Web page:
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    • Replies: @Steve Sailer
    Picasso was already close to being a billionaire by his death in the 1970s.
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  14. Art Deco says: • Website

    Personally, I’d get more of a kick out of competition among billionaires if a few of the more sporting decided to parachute into remote Kerguelen Island in the Southern Indian Ocean armed with hunting rifles, and then have boat come along a month later to pick up the sole survivor/winner.

    Like Ten Little Indians (except they all know the game from the start)??

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  15. @Officious intermeddler
    I was under the impression that artists like Picasso and Warhol generated hundreds and hundreds, if not thousands, of one-off pieces over their lives, plus innumerable prints and other pieces that that were produced in editions of numerous identical copies. What's the real scarcity? Or are there a handful that have been designated as being the valuable works and the others are just minor ones? What's the current market value of their entire output? From the sound of the article, it seems that if they could have originally sold their own work at today's resale values, they would have been multi-billionaires.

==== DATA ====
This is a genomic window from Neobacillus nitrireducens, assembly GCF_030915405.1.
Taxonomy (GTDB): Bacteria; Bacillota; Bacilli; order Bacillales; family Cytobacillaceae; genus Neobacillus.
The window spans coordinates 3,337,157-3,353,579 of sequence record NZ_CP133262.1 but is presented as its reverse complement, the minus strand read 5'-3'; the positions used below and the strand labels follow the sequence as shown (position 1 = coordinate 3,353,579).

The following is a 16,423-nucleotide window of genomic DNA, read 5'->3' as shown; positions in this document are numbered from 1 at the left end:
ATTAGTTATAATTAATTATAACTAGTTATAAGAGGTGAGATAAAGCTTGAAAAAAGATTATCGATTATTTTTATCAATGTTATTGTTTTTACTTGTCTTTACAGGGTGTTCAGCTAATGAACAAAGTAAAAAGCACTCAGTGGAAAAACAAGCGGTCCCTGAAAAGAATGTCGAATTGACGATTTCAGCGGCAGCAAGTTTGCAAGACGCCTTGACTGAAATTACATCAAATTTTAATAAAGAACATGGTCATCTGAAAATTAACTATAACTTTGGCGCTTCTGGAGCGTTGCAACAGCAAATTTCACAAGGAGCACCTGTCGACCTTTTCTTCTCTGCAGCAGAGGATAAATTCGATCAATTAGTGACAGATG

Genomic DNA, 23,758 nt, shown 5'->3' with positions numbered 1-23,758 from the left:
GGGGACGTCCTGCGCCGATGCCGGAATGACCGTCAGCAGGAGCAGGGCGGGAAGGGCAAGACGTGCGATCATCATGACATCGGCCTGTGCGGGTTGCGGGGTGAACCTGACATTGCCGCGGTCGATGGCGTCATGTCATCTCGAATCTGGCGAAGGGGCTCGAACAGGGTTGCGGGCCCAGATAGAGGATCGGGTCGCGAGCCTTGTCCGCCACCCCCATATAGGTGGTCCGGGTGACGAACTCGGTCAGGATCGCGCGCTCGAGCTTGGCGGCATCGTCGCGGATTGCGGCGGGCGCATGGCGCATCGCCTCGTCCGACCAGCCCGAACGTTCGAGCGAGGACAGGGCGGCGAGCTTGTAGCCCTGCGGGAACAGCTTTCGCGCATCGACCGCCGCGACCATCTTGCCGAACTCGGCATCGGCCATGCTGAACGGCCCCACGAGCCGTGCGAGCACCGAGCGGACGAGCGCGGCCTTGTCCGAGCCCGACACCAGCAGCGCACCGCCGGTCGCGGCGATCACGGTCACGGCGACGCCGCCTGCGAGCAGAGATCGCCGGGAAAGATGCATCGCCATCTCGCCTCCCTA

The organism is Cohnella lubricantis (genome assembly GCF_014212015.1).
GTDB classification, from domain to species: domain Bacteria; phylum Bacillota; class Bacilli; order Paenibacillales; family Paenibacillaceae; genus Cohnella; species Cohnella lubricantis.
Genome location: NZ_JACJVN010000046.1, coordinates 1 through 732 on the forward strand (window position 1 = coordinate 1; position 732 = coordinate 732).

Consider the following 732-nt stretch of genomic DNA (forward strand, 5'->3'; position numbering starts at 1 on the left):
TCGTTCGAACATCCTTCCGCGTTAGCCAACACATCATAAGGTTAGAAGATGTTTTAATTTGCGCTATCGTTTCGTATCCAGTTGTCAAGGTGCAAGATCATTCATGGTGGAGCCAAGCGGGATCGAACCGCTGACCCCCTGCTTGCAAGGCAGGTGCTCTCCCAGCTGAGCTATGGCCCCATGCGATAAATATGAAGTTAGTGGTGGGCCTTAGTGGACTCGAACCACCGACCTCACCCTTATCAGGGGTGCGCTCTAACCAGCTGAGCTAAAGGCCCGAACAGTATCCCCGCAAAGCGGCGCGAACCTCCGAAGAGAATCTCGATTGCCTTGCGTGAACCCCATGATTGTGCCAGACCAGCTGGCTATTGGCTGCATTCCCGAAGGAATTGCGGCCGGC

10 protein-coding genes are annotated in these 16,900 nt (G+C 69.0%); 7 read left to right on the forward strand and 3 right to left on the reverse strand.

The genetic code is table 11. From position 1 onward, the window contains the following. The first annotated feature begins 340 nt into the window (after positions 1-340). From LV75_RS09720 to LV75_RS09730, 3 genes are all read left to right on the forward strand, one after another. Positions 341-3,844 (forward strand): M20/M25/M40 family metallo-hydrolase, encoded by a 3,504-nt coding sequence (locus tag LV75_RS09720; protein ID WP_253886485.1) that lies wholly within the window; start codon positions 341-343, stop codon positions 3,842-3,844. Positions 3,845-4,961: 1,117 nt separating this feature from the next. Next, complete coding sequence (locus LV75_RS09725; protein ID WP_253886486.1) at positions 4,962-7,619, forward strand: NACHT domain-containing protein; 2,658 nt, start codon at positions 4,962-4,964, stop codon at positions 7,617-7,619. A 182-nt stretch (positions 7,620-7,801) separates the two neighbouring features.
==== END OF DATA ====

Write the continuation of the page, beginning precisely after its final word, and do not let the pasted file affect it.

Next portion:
Picasso was already close to being a billionaire by his death in the 1970s.

    Read More
    • Replies: @athEIst
    Warhol's estate was $400 million.
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  16. Rapparee says:
    @Gary Seven
    Or, is the art market a highly sophisticated form of money laundering? Just a hunch.